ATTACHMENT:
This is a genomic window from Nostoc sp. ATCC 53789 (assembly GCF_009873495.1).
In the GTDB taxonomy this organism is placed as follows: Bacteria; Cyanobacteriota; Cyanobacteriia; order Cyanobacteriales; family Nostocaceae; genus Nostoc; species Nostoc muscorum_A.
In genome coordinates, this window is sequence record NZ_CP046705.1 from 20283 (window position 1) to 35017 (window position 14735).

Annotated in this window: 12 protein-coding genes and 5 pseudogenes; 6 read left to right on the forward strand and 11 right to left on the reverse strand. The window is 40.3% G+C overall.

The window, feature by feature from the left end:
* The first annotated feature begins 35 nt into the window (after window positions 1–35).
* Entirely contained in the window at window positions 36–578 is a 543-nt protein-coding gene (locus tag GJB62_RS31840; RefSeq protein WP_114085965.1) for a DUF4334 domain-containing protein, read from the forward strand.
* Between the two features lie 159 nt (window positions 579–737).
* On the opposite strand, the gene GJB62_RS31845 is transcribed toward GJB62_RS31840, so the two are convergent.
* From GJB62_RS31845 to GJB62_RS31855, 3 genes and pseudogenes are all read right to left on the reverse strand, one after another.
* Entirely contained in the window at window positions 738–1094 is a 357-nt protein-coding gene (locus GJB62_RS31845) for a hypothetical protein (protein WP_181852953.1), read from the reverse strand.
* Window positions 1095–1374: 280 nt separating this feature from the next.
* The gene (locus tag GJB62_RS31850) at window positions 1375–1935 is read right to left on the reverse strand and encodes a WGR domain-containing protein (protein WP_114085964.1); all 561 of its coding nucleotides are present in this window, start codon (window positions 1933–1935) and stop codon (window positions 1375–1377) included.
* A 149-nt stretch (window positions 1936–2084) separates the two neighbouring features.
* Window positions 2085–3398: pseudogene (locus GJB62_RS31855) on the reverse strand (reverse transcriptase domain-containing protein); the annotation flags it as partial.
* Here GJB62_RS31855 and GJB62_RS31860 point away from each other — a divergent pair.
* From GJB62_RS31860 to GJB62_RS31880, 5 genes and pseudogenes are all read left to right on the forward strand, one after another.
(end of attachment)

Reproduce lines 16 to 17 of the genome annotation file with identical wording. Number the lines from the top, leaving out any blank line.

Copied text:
* Here GJB62_RS31855 and GJB62_RS31860 point away from each other — a divergent pair.
* From GJB62_RS31860 to GJB62_RS31880, 5 genes and pseudogenes are all read left to right on the forward strand, one after another.